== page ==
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Cafe Racer TV A Motorcycle Show Home Run

I wasn’t sure I needed yet another custom bike building show. I was pretty convinced the entire genre was played out like M.C. Hammer and Vanilla Ice, but I was just plain wrong on that score.

This week while I sat down for a bit of lunch, I happened to turn on The Discovery Channel in time to catch a couple of episodes of Cafe Racer TV, and it kept me watching long after my ham sandwich was gone.

The show features a mix of bike building and history, some stories from the Midwest about bike shops and their interesting denizens and a few laps around the track at the Barbour Museum.

The part I found most appealing was the show’s entirely successful attempts to give a little rust belt flavor to the subject of The Motorcycle Way. All too often, like all the home improvement and motorcycle builder shows which preceded it, all the action take place in some glitzy and glossy location in California, Florida or Texas, and I’m tired of looking at those places.

Cafe Racer TV is a little different on that score. During the couple half-hour episodes I had the pleasure to watch, the show featured segments shot in Britain (the 59 Club), Chicago, Brooklyn and of all places, Ypsilanti, Michigan.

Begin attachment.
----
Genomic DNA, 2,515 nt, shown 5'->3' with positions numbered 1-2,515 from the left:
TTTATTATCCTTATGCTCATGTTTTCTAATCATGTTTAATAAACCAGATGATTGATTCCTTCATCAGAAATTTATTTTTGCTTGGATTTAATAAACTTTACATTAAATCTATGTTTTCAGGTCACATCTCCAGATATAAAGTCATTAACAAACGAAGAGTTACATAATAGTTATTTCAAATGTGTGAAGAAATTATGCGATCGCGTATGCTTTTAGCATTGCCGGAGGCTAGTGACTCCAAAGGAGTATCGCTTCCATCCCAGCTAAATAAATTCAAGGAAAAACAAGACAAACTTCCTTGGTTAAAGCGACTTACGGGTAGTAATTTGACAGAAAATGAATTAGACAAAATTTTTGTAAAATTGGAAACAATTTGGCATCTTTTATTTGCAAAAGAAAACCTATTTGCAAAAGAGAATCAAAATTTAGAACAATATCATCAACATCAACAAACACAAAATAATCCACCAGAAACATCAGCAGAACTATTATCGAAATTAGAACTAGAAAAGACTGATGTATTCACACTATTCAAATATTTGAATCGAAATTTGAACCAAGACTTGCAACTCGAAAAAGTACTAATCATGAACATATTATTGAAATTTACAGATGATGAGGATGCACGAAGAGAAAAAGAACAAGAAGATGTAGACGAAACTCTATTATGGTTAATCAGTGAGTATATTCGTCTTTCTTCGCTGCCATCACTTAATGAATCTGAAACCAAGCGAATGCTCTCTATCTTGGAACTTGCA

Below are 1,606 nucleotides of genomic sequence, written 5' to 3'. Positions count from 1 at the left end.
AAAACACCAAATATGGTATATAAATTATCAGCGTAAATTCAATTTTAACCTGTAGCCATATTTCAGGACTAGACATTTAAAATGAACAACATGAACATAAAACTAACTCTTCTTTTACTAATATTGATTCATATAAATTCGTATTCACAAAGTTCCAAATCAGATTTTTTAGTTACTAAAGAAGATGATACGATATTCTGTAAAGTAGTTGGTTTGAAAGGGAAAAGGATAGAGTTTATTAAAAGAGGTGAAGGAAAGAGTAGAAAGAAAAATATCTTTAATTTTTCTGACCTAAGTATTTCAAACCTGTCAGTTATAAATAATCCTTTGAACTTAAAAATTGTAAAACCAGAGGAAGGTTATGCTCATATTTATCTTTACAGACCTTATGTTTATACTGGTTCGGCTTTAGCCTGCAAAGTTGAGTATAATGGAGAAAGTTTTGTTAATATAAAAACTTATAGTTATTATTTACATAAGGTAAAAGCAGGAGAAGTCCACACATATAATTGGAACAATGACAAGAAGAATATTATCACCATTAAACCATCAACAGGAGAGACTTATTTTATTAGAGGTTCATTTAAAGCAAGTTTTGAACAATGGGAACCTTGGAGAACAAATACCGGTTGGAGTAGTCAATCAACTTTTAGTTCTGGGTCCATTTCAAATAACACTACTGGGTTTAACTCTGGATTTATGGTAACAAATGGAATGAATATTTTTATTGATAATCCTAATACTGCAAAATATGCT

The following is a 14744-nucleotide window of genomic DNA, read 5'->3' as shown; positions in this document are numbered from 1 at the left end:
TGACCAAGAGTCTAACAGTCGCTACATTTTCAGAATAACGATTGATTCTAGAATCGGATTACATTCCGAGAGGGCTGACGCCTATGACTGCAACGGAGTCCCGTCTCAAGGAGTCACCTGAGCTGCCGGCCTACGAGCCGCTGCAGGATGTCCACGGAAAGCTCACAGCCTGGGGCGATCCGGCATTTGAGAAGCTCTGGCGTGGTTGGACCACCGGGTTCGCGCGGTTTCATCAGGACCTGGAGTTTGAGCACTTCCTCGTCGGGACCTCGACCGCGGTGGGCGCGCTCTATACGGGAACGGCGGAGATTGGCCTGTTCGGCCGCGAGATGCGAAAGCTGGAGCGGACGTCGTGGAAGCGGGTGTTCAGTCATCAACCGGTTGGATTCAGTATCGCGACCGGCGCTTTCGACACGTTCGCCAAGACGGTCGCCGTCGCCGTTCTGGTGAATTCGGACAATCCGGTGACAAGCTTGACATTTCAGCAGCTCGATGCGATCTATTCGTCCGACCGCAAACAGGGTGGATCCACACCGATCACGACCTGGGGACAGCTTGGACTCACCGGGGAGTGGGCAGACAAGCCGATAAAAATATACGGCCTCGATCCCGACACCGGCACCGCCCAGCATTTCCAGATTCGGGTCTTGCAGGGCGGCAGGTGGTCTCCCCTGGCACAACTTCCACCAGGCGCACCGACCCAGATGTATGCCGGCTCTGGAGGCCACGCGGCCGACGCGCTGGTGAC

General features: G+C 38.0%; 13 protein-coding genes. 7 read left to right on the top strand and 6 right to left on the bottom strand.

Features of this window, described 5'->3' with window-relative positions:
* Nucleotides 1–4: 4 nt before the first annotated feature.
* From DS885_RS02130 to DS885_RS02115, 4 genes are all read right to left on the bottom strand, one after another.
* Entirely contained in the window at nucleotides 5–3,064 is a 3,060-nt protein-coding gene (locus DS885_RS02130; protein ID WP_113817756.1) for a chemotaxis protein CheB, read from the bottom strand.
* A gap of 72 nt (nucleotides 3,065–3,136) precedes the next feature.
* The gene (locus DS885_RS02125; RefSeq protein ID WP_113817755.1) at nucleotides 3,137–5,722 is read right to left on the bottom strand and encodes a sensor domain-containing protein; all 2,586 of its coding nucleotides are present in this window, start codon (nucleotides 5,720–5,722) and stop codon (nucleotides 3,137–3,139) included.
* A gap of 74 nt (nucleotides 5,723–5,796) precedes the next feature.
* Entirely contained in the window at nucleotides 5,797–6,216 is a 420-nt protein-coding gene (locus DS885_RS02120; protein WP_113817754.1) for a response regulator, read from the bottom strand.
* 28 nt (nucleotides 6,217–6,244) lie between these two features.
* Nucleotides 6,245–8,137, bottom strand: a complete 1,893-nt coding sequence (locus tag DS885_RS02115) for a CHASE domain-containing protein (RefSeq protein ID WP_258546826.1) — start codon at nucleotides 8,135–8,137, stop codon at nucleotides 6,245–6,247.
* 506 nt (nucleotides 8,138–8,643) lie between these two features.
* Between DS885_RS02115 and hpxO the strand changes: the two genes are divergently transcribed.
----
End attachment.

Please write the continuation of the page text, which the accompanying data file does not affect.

The production values were exceptional, the interview segments didn’t make me want to hurl into a five gallon bucket of used motor oil, and the bikes were a refreshingly low-rent take on classics and not an advertisement pulled out of the pages of an aftermarket Harley parts catalog.


First aired on October 13th on Discovery HD Theater, this tight and telling piece of, and I hesitate to call it this because it does break the mold, “reality teevee” focuses entirely on the history of the café racer and the lifestyles of the wild assortment of motorcycle freaks who build and ride them.

For your time, you get some rare historical footage, rockabilly music and a really fine high-def format which kicked the crap out of stuff like American Chopper. You also get to ride along to various locations as a handful of builders produce some sweet, low rent bikes that were the genesis of modern-day sport and racing machines.

Be sure to get plugged in to and make it a point to follow them on Facebook and Twitter. Stuff this good should be rewarded with a little of your time.


Insuring your cafe racer or vintage motorcycle

As for insurance for the cafe racer motorcycle you just reclaimed from the trash and built with your own two mitts? You should be able to get Agreed Value coverage on a classic 1959 BSA Gold Star Catalina valued at $15,000 for somewhere around $25 a month, and that gives you the whole shooting match of coverage.

You can spend a lot less, but if you plan to ride the bikes in your collection, the above pricing is a reasonable approximation of what you can expect to pay.


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